straight up
"Go like you would to a museum, like you would look at a painting. Appreciate the color of the apple, the line of the dress, the glow of the light... You just enjoy the scenery, the architectural arrangements in time and space, the music, the feelings they all evoke. Listen to the pictures."
Einstein on the Beach by Robert Wilson and Philip Glass

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Robert Wilson | Visual Theater <1976>

Out of the ferment of the 1960s, Robert Wilson brought performance art to Wagnerian scale in the 1970s with his epic "visual operas." Originally trained as a painter, Wilson was frustrated with the images in his head that were so much richer than anything he could get on canvas. Together with his collaborators who varied from the autistic child Christoper Knowles, to musical celebrities David Byrne and Jessye Norman, to some of the great artists of our time including poet Allen Ginsberg, composer Philip Glass, and playwright Heiner Mčller, Wilson created an inexplicable music theater experience from the integration of non-narrative drama, scenic spectacle, music, sound, silence, and dance.

Influenced by the work of John Cage and Merce Cunningham, Wilson's concept of visual theatre set movement and staged events free in time and space, as the surrealist writer Louis Aragon declared, "an extraordinary freedom machine." Large scale works such as Einstein on the Beach and The Life and Times of Sigmund Freud were biographical sketches of the mind, generating for the spectator an "intuitive" experience drawn from suggestive actions, slow-motion, and repetitive, non-sensical texts. Unlike the linear flow of time in traditional theater, Wilson's music-visual interface frees the spectator, allowing the mind to freely explore and participate, "rather than the usual virtuoso tools used to project some play's predetermined energies and meanings."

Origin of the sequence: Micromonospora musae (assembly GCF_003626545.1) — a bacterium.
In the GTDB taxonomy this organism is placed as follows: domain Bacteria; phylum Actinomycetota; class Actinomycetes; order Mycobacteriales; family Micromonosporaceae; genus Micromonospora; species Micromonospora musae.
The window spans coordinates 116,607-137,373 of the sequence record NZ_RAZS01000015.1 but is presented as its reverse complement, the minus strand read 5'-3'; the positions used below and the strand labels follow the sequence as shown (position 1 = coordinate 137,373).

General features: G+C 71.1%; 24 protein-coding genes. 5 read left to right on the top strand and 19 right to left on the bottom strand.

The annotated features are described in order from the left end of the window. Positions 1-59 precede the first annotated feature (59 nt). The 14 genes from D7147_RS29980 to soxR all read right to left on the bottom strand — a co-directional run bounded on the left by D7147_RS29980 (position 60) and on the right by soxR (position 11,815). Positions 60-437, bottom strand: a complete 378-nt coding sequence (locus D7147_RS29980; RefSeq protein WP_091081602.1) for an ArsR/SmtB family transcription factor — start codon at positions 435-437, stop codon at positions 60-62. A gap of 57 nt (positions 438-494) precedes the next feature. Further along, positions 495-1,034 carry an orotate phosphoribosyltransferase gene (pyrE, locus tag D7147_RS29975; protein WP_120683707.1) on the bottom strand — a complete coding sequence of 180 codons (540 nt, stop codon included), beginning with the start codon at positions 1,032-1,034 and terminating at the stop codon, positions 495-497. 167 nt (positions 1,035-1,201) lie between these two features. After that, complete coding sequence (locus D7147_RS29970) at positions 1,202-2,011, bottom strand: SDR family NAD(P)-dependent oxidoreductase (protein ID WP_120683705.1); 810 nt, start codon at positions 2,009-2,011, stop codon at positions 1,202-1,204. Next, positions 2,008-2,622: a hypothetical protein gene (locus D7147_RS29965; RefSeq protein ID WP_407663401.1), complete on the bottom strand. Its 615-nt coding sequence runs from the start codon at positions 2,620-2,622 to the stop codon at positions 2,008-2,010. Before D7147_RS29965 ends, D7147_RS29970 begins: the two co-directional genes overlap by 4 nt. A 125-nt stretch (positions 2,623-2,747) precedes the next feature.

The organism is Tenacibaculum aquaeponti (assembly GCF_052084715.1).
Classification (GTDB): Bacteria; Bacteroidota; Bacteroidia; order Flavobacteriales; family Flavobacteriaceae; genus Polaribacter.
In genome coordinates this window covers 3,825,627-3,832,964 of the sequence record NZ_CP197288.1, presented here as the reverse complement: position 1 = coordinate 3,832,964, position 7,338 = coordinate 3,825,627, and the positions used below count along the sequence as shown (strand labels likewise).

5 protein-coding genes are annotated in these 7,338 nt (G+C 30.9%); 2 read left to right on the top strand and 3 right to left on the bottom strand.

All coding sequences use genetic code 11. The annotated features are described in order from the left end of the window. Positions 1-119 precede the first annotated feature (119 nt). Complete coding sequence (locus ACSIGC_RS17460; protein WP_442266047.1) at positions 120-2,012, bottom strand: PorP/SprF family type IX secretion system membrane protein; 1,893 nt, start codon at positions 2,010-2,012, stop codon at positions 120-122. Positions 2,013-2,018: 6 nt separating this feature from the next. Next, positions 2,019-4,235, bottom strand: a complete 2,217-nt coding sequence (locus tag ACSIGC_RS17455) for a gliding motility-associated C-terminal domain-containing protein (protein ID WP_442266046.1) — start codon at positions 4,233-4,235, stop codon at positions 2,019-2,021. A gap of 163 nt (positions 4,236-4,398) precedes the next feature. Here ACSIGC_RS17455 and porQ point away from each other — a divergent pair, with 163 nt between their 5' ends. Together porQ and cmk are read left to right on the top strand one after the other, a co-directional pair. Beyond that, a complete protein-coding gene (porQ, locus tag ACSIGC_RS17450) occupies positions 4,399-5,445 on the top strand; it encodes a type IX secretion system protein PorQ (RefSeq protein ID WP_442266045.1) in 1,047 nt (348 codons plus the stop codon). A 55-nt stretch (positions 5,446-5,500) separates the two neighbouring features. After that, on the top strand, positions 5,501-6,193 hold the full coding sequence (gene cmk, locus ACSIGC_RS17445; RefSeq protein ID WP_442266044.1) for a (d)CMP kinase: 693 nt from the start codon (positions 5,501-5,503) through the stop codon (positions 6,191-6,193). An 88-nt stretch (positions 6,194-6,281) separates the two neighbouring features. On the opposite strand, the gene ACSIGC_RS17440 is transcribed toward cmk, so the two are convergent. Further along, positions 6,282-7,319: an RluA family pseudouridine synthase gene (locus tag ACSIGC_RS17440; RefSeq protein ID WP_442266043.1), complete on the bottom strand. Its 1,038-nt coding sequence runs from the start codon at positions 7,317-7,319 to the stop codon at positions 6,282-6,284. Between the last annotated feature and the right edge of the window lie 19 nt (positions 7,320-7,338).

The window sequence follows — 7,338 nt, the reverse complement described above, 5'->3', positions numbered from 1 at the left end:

When Einstein on the Beach was given its American premiere at the New York Metropolitan Opera in 1976, the two principal collaborators, Robert Wilson and composer Philip Glass were totally unprepared for the impact this work would have on the contemporary performing arts. Based on the creative genius of Einstein, and his fascination for numbers, technology, music, and philosophy, the four hour "science-fiction opera" includes a trial, a steam locomotive, and a futuristic spaceship. Contrary to traditional opera, there is no linear narrative, no orchestra in the pit, the libretto is replaced with numerical and syllabic counting, while a small instrumental ensemble supported by electronic keyboards is placed right on stage.